MAZZONI AND HER FOXY LITTLE TALE SLINKS INTO YOUR HEART AND STAYS THERE

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Thankfully Albinism is more commonly accepted in humans, due to medical research, than it is in the animal world, where albino’s are usually ostracised by their own kind and struggle to survive. It’s thought that albino alligators, for example, have a life span of around 24 hours, due to the lack of both UV protection in the skin, and camouflage to protect them from predators. Before researching this review, I assumed only animals and humans were prone to albinism, but plants can get it too. But not all ‘albino’ animals are  really albino’s. They are loosely referred to as being such, however, true albinos have red eyes.  This month’s third book review features an albino animal, it’s The Snow Fox Diaries by Jan Mazzoni, published by Amazon last August.

Katie is a smart and successful partner in a  London estate agent; until the boss’s rampant gambling debts bring about its demise, and with that her job.  A year later, and she’s still unemployed, and starting to lose hope. When a client of her husband Ben, offers her the opportunity to move to the edge of Exmoor and renovate the interior of a house left to them by a relative, Katie jumps at the chance to escape a capital. She hopes to avoid struggling through a vicious winter and the onset of a crippling financial crash, fby heading for the fresh ,but frozen, fields of the West Country. With Ben leaving her for weeks while he tries to keep his own business afloat in London, Katie sets about working on the house and exploring the moorland. The countryside has been ravaged by a hard winter and the rabbit population devastated by a myxomatosis epidemic, which in turn is having a knock on effect on the food chain, forcing other predators such as foxes and the like to find alternative food sources. After a while Katie starts to catch glimpses  of a white fox around the garden, and in the distance across the fields, as well as on the roadsides. Then one day in early spring, while walking on the moors she gets up close to a white vixen and her  two cubs. Taking a couple of photos, Katie starts to feel a bond. Locals are aware of a supposedly rare albino fox, but also resentful of foxes for attacking local livestock. When the two  white cubs are bludgeoned to death by local youths, Katie is desperate to find the vixen, but her growing obsession with the fox is having a detrimental effect on both her mental state and her marriage. Can she save the rare fox, with the help  of family and some dubious new local friends, while also trying to get her life back on track?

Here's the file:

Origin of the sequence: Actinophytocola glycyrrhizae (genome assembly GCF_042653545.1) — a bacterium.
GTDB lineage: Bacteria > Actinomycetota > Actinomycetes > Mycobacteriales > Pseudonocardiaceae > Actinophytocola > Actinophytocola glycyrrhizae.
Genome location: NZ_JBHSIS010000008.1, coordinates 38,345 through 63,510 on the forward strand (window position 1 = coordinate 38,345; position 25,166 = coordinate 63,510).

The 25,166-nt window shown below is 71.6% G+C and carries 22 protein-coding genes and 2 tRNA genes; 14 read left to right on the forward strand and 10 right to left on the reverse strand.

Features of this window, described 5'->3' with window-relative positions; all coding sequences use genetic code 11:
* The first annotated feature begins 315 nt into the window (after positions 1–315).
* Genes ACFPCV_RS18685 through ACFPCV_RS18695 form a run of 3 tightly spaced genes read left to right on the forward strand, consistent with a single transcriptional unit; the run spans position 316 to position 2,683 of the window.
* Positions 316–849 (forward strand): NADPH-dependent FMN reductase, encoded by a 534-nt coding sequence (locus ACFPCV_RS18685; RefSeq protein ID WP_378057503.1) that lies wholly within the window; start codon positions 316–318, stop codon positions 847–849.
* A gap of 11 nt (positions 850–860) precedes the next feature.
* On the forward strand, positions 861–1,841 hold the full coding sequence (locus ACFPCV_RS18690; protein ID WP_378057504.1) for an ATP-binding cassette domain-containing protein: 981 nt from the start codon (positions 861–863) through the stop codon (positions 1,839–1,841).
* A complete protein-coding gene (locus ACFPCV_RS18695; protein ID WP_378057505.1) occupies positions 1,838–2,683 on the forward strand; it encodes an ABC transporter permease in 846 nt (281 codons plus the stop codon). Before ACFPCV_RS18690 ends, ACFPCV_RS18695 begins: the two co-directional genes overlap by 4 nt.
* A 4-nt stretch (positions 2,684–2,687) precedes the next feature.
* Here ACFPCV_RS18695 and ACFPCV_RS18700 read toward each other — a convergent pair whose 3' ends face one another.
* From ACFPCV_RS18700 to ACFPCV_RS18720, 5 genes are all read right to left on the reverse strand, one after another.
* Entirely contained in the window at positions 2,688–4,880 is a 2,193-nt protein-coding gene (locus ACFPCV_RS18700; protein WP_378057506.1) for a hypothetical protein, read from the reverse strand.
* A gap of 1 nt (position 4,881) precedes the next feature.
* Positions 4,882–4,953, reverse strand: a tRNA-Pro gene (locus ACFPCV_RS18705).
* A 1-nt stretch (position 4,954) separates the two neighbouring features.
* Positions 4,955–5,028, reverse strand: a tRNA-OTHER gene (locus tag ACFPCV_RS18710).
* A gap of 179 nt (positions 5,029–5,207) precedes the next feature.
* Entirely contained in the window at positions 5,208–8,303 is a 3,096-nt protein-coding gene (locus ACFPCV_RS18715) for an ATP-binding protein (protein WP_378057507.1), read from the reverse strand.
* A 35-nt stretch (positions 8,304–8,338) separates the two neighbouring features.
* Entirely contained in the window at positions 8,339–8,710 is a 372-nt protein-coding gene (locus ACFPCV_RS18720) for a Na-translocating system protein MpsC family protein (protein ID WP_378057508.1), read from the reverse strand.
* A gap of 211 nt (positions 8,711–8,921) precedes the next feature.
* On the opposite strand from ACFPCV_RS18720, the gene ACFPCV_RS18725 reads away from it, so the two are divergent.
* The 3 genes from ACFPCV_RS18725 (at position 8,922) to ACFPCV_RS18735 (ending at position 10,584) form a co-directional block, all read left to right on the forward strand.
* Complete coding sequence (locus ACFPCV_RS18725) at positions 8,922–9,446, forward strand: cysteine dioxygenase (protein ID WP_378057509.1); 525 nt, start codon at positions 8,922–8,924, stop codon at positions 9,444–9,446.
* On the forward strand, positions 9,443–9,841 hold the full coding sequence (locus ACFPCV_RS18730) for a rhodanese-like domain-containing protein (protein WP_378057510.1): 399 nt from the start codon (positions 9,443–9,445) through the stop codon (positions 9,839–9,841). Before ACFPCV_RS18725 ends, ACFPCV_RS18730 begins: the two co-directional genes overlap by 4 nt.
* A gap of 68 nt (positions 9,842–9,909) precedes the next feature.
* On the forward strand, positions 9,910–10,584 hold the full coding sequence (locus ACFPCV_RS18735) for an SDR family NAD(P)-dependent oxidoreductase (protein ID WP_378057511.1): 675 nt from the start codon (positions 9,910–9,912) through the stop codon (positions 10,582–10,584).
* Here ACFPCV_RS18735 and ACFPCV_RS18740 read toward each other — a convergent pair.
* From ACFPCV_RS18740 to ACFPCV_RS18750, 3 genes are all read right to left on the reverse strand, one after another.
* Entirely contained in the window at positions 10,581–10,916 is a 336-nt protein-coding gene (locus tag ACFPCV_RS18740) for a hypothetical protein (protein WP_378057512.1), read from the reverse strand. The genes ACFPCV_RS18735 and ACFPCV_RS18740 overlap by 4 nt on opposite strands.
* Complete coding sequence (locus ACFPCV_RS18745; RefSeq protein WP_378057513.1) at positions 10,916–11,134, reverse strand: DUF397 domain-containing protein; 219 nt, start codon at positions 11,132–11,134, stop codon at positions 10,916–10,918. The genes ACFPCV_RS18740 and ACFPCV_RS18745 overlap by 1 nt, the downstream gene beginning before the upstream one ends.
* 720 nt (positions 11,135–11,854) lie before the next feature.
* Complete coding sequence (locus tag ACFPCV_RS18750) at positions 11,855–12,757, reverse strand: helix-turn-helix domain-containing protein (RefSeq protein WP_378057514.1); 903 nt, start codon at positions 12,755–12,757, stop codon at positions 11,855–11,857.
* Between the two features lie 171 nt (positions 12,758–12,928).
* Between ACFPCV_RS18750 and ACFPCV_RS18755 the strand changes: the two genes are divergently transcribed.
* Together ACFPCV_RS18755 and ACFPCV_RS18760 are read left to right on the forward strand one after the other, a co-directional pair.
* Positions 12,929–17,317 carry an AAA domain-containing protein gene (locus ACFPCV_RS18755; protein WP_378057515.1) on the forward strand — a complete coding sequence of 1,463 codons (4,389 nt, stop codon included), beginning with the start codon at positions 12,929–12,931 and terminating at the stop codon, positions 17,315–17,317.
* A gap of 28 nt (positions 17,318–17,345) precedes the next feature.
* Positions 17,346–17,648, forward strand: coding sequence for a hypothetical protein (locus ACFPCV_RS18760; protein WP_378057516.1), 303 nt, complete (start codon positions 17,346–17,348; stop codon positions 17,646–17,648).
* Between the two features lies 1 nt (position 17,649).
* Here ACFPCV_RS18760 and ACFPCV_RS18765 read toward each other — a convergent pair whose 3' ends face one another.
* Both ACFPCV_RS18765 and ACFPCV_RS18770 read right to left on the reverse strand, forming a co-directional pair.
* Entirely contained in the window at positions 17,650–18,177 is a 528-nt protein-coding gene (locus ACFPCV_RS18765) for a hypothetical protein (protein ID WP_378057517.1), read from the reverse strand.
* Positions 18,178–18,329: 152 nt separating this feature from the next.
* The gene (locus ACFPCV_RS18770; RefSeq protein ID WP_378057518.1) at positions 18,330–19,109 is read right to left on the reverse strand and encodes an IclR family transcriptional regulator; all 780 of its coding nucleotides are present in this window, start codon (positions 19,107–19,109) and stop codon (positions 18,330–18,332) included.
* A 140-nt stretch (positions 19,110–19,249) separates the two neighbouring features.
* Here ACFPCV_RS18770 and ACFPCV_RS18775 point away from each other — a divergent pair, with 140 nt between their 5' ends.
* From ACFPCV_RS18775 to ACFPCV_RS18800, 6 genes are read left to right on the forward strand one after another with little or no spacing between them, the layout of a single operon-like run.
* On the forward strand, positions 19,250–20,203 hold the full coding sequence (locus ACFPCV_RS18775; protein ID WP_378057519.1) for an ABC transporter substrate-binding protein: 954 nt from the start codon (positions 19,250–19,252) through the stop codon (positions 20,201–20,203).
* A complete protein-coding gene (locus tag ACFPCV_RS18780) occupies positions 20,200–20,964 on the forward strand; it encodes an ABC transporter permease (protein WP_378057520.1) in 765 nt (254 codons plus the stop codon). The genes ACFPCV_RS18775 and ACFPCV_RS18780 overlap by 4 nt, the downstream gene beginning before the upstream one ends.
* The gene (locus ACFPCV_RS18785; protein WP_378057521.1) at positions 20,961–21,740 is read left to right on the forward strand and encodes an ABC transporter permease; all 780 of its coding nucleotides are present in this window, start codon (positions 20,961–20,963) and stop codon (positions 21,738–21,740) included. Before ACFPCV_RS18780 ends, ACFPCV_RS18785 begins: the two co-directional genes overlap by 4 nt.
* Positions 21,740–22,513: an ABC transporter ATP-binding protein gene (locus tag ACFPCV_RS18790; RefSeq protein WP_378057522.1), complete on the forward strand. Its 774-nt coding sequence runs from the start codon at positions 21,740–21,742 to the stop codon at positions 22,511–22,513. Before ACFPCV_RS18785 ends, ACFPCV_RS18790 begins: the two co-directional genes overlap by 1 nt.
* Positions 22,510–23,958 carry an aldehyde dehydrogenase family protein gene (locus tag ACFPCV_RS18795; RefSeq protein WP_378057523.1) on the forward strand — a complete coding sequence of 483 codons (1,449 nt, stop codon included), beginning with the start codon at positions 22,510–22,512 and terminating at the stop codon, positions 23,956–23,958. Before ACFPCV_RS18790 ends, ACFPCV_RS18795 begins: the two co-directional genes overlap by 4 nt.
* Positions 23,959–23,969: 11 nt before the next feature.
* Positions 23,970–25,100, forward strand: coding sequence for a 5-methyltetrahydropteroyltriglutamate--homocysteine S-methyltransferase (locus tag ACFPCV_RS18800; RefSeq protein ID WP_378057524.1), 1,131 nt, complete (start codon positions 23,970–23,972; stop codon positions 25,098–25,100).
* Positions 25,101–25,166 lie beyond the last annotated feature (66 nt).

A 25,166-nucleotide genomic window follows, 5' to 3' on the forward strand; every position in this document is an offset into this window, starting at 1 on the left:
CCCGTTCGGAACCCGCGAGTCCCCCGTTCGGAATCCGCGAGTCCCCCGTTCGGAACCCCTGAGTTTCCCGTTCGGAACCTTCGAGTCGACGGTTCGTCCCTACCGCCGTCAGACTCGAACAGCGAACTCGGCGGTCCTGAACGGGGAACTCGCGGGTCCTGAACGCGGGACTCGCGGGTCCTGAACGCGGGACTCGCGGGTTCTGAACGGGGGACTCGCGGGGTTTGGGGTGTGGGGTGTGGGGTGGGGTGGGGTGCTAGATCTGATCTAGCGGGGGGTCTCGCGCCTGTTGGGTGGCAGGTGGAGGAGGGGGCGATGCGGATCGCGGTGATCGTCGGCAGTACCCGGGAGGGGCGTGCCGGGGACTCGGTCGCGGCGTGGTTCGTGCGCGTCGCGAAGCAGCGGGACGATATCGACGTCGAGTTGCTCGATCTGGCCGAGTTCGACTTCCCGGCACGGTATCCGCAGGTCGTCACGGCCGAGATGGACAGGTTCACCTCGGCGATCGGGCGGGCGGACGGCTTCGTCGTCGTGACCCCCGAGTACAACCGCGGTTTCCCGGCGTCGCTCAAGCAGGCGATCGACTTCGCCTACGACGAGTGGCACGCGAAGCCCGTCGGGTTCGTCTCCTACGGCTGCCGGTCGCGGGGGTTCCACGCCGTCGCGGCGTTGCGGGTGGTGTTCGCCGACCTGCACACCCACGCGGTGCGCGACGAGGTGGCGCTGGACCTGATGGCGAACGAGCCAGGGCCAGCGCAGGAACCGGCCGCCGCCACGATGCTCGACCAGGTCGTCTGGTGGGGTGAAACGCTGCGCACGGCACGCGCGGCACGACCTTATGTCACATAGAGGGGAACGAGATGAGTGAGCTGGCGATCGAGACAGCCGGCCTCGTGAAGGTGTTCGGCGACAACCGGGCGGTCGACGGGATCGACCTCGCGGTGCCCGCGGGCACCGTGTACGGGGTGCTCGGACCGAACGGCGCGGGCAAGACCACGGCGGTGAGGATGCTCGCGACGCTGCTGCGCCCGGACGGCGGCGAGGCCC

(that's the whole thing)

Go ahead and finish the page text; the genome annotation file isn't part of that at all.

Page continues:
If you’ve already read this week’s previous review, you’ll remember my wife describing how she sidestepped this book after reading the first page and the description of numerous animal deaths. It turned out to be a scene setter for the book, and  yes there are gorier animal mishaps. Being set in rural England, there are going to be a few four legged casualties. So I was able to somewhat overcome these little details.

The book itself, is a bit of a slow burn at first, but then, being an animal lover, the story did start to get to me. I am, as you may know from previous reviews, a slave to my emotions and very much in touch with them, so much so, that by the time I was finished, I was emotionally bereft and felt the same way I do after watching animal movies in general. 

Mazzoni’s writing style ensures that this story gets under the readers skin and tugs at the heartstrings, while also being topical. As the story takes place against the backdrop of the recent financial crisis, there are similarities to present day, considering what we are enduring now, and will face, in the economic aftermath.

Overall, I felt like in some instances, there were similarities to  Where the Crawdads Sing, with a troubled female character, helping an animal and using it to work through her own personal trials and tribulations. Although others might draw more similarities to books such as Watership Down, only here, with a fox as the central theme.

 

Jan Mazzoni

This English author Jan Mazzoni (www.janmazzoniwriter.com) third book, the others are Dreamland And Other Stories and Stones Of The Madonna. Jan has been writing since she was a child and has only recently realised that her stories fit into the Genre of Eco Fiction. She lives on the edge of Exmoor in Devon with her husband three Romanian rescue dogs.

So, if you are looking for a heart-warming story to remove you from the various physical, political and medical storms whirling around outside your door, then look no further than Mazonni’s book. Take yourself online to amazon and order or download a copy and transport yourself to the wilds of north Devon, and join Katie in her campaign to save a rare fox.

Reviewed by : Adrian Murphy

This review is part of a Random Things Blog Tour. To see what the other reviewers thought, visit their blogs listed below. Then, if you get a copy and read it, come back and tell us what you think. We’d really appreciate the feedback.